Nancy Sinkoff, a historian of early modern and modern East European Jewry, was educated at Harvard-Radcliffe College, the Jewish Theological Seminary of America, and Columbia University, where she earned her Ph.D. in Jewish History in 1996. She is currently Associate Professor of Jewish Studies and History at Rutgers, The State University of New Jersey. Prior to coming to Rutgers, Sinkoff was a Dorot Fellow in the Skirball Department of Judaic Studies at New York University.

Copyright Registries: Rising into the Public Domain

Sterling Memorial Library Lecture Hall, 128 Wall Street
Wednesday, December 9, 2:00-3:00 p.m.
Free and open to the public.
Part of the Yale University Library's Copyright Lecture Series

Mimi Calter (Stanford University Libraries) and Anne Karle-Zenith (University of Michigan Library) will describe two projects that aim to provide significant support for libraries and others who seek information about the copyright status of works, in particular "orphan works." The often unclear status of these books stymies those who look to re-use, digitize, and otherwise deploy works published during this period.

Calter (Assistant University Librarian and Chief of Staff at Stanford) leads the "Copyright Renewal Database" effort, which makes searchable the renewal records received by the US Copyright office between 1950 and 1992 for books published in the US between 1923 and 1963. For more information about this activity, please see:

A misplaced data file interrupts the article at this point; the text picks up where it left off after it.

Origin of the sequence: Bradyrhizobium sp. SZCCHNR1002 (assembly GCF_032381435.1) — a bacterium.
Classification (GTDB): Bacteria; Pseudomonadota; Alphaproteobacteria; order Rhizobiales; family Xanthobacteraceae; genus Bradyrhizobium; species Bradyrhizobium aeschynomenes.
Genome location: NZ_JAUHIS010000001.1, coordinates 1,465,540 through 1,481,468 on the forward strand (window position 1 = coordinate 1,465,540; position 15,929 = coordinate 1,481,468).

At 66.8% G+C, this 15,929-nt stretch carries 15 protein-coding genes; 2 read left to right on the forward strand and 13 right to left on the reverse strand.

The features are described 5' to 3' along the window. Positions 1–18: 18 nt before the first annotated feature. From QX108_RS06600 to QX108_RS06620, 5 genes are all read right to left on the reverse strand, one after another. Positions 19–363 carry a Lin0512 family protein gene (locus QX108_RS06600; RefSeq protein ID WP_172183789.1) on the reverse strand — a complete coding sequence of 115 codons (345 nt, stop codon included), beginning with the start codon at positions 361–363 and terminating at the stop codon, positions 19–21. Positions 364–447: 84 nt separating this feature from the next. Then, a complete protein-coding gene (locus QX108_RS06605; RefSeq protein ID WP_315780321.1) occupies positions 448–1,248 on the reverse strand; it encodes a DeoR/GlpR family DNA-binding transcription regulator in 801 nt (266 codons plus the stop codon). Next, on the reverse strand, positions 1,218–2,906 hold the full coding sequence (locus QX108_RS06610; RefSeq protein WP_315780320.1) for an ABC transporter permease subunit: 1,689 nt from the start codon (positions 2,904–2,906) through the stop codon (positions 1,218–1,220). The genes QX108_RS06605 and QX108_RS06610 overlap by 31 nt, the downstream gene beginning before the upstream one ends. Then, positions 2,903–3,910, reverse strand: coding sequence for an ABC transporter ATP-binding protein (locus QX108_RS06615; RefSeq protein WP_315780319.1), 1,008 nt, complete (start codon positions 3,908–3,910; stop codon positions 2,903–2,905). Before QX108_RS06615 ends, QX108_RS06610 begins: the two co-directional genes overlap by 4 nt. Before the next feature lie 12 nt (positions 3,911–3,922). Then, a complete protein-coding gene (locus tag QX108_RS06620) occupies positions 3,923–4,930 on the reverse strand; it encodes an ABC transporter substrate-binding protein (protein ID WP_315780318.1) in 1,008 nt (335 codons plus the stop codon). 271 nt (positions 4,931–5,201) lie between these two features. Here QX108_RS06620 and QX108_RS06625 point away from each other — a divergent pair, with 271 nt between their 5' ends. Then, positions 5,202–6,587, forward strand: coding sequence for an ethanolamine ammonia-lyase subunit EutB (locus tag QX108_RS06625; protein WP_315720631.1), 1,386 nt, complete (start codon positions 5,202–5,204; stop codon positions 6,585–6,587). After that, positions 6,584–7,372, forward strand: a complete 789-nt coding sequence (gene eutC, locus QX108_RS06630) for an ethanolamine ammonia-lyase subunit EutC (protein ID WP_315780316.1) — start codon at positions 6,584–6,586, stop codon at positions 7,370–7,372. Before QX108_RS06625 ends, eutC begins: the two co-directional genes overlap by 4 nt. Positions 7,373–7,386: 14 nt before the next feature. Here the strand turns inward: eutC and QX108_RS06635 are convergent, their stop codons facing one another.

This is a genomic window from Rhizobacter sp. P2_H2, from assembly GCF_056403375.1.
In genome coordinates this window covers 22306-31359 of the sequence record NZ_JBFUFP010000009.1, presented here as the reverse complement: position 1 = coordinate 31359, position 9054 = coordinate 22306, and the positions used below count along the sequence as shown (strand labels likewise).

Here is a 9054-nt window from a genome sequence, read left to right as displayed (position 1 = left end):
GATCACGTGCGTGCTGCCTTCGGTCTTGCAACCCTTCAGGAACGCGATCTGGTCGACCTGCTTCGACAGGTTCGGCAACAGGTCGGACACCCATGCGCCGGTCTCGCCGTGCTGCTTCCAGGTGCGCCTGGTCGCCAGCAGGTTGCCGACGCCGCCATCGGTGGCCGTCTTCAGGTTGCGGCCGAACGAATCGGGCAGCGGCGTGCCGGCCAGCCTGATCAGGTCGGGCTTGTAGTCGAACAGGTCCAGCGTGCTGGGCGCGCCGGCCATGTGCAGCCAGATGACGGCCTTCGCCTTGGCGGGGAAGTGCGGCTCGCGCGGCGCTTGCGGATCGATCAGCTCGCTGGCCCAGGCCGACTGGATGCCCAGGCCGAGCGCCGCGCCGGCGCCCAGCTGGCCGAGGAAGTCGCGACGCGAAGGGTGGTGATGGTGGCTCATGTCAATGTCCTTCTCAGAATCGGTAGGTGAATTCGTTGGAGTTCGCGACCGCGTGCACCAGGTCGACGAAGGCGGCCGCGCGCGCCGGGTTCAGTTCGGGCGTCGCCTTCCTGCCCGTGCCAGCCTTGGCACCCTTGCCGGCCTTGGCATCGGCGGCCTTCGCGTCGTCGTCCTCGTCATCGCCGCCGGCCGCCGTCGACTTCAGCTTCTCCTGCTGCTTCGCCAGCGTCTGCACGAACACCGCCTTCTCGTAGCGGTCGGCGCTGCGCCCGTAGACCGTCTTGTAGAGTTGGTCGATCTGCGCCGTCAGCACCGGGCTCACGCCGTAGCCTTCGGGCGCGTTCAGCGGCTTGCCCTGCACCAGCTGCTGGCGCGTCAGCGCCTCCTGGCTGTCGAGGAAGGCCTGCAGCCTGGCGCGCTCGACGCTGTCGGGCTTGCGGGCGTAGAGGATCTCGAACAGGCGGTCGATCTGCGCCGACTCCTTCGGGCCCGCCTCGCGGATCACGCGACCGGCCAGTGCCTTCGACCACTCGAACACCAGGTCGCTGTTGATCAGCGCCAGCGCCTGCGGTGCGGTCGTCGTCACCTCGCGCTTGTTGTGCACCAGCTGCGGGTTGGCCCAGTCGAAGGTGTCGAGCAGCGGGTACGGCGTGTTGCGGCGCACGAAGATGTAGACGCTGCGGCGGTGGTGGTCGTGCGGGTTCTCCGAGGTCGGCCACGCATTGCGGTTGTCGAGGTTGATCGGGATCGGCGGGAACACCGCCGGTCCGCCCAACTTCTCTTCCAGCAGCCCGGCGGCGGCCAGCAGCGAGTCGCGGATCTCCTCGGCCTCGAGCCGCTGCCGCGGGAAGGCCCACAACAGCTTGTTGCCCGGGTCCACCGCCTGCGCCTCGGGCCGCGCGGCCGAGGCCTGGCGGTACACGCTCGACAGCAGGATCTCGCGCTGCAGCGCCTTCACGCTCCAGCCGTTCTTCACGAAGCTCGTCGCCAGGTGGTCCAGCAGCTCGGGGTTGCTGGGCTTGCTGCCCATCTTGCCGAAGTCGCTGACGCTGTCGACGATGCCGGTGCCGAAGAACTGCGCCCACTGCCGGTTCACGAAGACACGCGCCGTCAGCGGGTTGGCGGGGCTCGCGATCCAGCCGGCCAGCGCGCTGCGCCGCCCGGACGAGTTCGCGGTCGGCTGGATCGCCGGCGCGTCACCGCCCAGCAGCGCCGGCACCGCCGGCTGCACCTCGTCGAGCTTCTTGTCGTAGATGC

http://collections.stanford.edu/copyrightrenewals/.

Karle-Zenith (Associate Librarian and Project Manager) heads the "Copyright Review Managemet System," whose purpose is to increase the reliability of copyright status determinations of books published in the US during this same period. The work is supported in part by a National Leadership grant from the Institute of Museum and Library Services. For more information about this activity, see:
http://www.lib.umich.edu/copyright-review-management-system.

For more information about this series, contact Ann Okerson, Associate University Librarian for Collections and International Programs.


November 17, 2009

Poetry Reading by Natasha Trethewey

Natasha Trethewey, Poetry Reading
Wednesday, November 18, 4:00 p.m.
Beinecke Library, 121 Wall Street
Yale Collection of American Literature Reading Series
Contact:nancy.kuhl@yale.edu

Natasha Trethewey is the 2009 James Weldon Johnson Fellow in African American Studies at the Beinecke Library; she is the author of Domestic Work (selected by Rita Dove as the winner of the inaugural Cave Canem Poetry Prize for the best first book by an African American poet), Bellocq’s Ophelia, and Native Guard, which was awarded the Pulitzer Prize for Poetry. She has received awards and fellowships from the Radcliffe Institute at Harvard, the National Endowment for the Arts, the Guggenheim Foundation, and the Rockefeller Foundation. She is Professor of English at Emory University where she holds the Phillis Wheatley Distinguished Chair in Poetry.

The James Weldon Johnson Fellowship in African American Studies was established at the Beinecke Library in 2008. This fellowship is designed to permit outstanding scholars to devote a full academic term in residence at Yale University to conduct research and writing in connection with the James Weldon Johnson Collection in the Beinecke Library.